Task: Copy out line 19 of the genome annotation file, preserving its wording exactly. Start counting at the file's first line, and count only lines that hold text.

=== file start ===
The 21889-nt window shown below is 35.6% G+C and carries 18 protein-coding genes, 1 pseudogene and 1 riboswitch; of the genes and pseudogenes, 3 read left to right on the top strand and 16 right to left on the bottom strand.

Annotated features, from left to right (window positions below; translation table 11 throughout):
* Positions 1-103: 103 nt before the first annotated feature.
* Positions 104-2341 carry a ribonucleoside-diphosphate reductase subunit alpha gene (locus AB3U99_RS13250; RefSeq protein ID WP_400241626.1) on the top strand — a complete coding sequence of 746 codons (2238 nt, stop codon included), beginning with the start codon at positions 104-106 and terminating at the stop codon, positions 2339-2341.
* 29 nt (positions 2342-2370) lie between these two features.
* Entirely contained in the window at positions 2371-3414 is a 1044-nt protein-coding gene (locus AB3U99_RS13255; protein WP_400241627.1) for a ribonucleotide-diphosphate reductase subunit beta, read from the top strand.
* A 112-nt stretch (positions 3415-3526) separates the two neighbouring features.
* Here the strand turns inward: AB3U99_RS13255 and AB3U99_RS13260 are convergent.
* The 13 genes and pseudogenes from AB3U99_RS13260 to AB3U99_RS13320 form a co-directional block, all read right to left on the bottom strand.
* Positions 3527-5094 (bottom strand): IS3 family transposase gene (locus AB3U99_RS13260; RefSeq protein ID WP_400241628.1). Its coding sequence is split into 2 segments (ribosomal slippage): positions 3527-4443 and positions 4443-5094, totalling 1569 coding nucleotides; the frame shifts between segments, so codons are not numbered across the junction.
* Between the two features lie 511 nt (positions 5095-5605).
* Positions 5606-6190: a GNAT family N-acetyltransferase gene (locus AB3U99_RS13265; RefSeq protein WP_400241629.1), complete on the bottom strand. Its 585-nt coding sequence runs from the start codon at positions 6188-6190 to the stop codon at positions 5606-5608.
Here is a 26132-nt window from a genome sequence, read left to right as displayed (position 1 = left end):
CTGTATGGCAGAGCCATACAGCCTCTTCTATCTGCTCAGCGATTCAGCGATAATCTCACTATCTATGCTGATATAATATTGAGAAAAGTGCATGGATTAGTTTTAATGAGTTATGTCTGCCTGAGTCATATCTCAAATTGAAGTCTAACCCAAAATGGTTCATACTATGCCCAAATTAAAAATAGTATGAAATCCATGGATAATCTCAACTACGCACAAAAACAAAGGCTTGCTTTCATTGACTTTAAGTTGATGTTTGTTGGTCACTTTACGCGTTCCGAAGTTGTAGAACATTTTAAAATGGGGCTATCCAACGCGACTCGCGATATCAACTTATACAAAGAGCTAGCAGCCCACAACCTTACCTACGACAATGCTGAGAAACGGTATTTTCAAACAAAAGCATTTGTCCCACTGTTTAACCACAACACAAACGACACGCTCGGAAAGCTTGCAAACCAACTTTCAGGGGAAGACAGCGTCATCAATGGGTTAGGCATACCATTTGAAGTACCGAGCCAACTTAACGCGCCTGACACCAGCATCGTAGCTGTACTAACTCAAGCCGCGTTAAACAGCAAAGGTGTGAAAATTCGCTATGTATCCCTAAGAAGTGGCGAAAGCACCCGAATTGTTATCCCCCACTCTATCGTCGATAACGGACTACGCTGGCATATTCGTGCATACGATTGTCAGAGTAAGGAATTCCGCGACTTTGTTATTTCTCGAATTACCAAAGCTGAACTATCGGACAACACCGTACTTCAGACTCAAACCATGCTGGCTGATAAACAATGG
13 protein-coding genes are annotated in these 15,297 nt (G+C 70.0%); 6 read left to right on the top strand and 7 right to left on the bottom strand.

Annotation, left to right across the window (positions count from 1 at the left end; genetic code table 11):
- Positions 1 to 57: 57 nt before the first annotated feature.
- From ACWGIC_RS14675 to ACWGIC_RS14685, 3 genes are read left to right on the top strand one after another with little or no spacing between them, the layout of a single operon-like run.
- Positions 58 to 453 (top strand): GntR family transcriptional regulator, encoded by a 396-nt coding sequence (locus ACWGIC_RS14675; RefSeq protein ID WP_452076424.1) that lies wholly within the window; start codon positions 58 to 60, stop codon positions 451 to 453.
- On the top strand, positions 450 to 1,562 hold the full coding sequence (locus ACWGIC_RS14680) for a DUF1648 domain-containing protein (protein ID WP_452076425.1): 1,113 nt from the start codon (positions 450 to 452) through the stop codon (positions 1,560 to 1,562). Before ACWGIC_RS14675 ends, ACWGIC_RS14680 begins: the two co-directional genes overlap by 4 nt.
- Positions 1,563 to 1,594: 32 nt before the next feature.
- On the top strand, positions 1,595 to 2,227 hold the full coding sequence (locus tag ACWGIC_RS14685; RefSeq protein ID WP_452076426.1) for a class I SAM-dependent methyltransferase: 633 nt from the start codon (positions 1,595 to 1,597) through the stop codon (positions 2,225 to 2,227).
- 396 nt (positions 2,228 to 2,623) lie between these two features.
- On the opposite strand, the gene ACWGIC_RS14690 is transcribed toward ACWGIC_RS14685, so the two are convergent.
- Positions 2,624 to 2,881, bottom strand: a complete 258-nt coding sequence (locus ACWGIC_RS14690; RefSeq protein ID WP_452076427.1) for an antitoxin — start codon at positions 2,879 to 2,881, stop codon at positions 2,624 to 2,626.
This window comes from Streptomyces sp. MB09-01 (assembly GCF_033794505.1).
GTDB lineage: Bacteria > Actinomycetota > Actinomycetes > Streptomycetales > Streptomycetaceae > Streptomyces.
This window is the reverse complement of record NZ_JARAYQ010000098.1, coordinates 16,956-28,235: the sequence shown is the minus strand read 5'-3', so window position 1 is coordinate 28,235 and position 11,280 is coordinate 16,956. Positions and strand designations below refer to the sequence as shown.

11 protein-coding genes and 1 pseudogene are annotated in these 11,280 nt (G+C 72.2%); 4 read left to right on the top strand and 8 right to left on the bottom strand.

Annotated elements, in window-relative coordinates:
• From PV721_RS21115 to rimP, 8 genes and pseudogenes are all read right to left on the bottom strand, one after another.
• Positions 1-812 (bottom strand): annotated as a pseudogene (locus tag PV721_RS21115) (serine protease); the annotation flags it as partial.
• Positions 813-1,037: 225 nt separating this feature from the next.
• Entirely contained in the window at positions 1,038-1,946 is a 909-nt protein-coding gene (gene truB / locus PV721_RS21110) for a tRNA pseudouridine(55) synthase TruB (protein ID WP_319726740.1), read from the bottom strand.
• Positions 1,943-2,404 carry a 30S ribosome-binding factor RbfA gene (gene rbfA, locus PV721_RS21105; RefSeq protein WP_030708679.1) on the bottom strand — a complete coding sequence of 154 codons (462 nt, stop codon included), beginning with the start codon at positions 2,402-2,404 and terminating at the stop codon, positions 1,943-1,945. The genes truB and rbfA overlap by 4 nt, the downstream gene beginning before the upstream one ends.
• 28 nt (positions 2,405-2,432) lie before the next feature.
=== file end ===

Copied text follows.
- Positions 58 to 453 (top strand): GntR family transcriptional regulator, encoded by a 396-nt coding sequence (locus ACWGIC_RS14675; RefSeq protein ID WP_452076424.1) that lies wholly within the window; start codon positions 58 to 60, stop codon positions 451 to 453.